Arts & Culture

Come Join The Band: B Good’s Musical Thursday Open Mic

By Liam Woodworth-Cook

openmicWhile open mics are fairly common in any city, they aren’t always accessible to people under 21. Every Thursday night at 7 p.m. my old housemate and friend Sam Balentine opens the stage for some all-ages music and fun. Lasting till about 9, the B.GOOD open mic has a close, intimate feel. For those who want to wet their throats with beer, B.GOOD has several craft beers on taps but runs a Thursday special: $2 PBR’s.

Sam isn’t the only host; the other host is Cabbage, a Portland musician of blowing talent. Cabbage plays a wide variety of woodwind instruments among other sounds. He’s one of the most animated harmonica players I’ve seen. He vocalizes along with instruments, dances, taps percussion and plays a fiery melodica. All in all, a minstrel of many talents. Sam is a songwriter frequenting every open mic in Portland and is known for such. He plays covers and original pieces and will soon be out with an EP.

For seating there’s a couple tables and the bar, though a whole room of seating is in a room over if you don’t mind not seeing the players play. I’ve read poetry several times; Sam and Cabbage are welcoming to any level of talent that somebody’s willing to share. After a run-through of the list, the magic happens. When I lived with Sam he wasn’t yet hosting the B.GOOD open mic but would state it was his favorite, for the end of the night affair. Everyone is invited to cram up on the stage (sometimes the whole room) and jam together. Sometimes it’s a couple of numbers, sometimes it’s only one piece running 15 minutes. The sounds get whacky, solos depart and return to the rhythm. The jam I attended I read a poem, elaborating and riffing off of it as we all improvised for close to 20 minutes. There’s a recording somewhere.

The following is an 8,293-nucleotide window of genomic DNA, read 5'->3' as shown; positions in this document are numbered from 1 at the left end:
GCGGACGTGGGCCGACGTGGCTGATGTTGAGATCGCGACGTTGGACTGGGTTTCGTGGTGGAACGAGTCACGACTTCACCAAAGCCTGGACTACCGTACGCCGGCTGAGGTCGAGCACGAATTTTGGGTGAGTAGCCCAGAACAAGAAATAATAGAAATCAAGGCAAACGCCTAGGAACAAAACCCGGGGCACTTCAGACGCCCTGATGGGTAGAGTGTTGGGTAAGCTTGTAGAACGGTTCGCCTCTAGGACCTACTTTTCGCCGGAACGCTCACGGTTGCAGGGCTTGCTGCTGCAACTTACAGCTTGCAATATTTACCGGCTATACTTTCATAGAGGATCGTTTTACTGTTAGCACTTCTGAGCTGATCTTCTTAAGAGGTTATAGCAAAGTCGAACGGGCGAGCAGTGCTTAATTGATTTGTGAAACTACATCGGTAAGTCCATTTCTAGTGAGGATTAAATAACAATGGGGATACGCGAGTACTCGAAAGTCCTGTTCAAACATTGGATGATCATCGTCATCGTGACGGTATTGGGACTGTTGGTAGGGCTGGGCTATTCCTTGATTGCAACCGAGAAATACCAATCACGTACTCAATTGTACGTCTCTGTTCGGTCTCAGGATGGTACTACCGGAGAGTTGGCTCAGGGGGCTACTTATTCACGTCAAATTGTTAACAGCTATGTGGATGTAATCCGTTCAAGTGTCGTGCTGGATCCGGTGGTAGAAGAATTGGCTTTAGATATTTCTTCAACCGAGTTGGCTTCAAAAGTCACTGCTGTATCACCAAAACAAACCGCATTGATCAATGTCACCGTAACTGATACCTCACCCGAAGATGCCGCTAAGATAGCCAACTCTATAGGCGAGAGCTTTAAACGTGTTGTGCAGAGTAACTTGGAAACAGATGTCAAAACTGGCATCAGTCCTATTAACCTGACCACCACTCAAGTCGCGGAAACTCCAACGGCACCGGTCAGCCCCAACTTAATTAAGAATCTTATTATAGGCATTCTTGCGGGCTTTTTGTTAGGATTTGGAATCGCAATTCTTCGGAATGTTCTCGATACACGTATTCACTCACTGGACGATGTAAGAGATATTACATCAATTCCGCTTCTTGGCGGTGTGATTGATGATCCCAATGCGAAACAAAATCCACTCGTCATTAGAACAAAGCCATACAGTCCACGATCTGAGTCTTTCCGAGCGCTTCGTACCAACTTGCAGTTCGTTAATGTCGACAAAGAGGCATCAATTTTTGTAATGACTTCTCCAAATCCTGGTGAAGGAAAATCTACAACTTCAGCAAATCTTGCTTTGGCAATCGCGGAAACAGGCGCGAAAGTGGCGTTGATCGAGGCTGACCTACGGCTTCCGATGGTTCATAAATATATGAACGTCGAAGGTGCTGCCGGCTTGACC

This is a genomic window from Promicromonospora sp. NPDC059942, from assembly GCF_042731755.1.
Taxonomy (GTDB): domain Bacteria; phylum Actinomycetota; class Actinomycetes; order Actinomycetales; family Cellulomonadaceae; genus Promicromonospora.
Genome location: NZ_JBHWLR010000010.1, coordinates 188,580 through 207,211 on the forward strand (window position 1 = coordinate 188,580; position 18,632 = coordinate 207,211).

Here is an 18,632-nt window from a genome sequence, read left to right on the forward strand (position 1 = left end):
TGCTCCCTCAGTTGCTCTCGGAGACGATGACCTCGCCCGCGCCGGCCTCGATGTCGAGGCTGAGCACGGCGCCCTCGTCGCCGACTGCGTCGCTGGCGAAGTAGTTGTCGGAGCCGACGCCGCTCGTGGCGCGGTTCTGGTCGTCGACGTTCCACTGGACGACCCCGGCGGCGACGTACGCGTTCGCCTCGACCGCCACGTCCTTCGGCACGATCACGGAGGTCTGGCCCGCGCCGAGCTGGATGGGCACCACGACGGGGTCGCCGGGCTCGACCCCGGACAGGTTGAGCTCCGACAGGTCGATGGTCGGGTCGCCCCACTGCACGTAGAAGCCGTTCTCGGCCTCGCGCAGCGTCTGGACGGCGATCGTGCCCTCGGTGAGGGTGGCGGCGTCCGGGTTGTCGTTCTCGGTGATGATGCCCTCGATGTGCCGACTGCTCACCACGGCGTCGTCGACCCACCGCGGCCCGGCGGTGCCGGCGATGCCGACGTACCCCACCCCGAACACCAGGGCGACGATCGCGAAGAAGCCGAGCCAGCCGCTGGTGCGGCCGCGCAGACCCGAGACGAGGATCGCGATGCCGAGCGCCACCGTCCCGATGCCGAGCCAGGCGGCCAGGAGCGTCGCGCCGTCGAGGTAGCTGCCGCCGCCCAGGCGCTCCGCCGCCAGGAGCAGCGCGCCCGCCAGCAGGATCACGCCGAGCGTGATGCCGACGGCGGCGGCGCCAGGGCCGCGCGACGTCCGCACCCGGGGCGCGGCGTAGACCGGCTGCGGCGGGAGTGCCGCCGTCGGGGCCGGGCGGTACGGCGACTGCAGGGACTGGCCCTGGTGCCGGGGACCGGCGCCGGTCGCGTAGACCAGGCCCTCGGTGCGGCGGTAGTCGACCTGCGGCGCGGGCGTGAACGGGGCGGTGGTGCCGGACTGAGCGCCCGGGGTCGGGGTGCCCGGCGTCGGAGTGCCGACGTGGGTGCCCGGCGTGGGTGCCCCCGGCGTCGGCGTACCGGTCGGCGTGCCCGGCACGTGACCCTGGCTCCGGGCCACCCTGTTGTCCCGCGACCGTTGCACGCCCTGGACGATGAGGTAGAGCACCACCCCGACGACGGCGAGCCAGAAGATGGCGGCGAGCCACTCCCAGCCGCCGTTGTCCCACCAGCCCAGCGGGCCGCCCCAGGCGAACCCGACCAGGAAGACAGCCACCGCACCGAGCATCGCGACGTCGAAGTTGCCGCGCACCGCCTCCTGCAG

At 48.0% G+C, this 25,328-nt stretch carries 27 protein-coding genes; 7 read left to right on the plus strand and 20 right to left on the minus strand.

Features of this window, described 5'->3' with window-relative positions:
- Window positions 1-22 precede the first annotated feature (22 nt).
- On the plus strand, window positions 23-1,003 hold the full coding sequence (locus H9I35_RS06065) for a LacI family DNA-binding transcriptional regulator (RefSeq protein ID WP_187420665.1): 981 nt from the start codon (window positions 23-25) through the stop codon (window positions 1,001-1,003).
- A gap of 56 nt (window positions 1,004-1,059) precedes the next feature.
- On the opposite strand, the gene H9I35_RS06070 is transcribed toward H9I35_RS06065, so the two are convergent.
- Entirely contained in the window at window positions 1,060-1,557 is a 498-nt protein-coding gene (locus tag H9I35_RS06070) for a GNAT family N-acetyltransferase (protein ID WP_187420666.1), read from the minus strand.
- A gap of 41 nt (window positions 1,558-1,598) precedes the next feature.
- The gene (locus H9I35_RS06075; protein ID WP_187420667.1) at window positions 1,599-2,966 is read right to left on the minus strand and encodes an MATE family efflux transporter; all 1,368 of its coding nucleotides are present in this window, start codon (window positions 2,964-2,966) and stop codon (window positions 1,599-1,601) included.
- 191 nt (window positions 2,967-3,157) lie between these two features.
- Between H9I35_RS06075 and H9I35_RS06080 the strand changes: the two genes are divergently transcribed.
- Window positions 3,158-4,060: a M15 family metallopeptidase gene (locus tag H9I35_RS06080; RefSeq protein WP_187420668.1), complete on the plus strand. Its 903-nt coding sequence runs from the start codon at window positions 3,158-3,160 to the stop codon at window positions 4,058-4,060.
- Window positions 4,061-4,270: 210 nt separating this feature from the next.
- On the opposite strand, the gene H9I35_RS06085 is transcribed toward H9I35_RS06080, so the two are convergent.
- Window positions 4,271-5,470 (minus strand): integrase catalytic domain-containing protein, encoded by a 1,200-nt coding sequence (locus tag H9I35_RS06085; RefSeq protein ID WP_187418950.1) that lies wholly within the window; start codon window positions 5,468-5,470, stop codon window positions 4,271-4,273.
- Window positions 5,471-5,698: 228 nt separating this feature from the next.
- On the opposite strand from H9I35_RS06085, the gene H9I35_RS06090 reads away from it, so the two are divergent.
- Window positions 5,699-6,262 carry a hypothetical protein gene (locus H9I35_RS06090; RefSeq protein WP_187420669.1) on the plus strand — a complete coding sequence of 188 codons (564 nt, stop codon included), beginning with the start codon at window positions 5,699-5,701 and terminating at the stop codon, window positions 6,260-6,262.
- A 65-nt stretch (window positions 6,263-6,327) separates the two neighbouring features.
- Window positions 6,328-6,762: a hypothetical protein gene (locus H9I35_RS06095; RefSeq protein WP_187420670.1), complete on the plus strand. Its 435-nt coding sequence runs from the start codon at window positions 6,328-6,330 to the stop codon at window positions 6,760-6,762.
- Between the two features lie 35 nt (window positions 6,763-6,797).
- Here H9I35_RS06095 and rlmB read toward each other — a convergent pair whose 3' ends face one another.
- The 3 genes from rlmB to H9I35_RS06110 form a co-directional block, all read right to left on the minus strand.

If you’re hungry, B.GOOD serves burgers, fries and salads, a “healthy spin” on fast food. You can order at the bar on the second floor and wait for your food as you enjoy the sounds strummed off the stage. It’s certainly the most bizarre open mic I’ve seen or heard stories of in Portland. Sometimes a didgeridoo shows up bellowing into the night. It’s an easy-going, light-hearted short night of songs and jams; Sam and Cabbage don’t disappoint.

Categories: Arts & Culture

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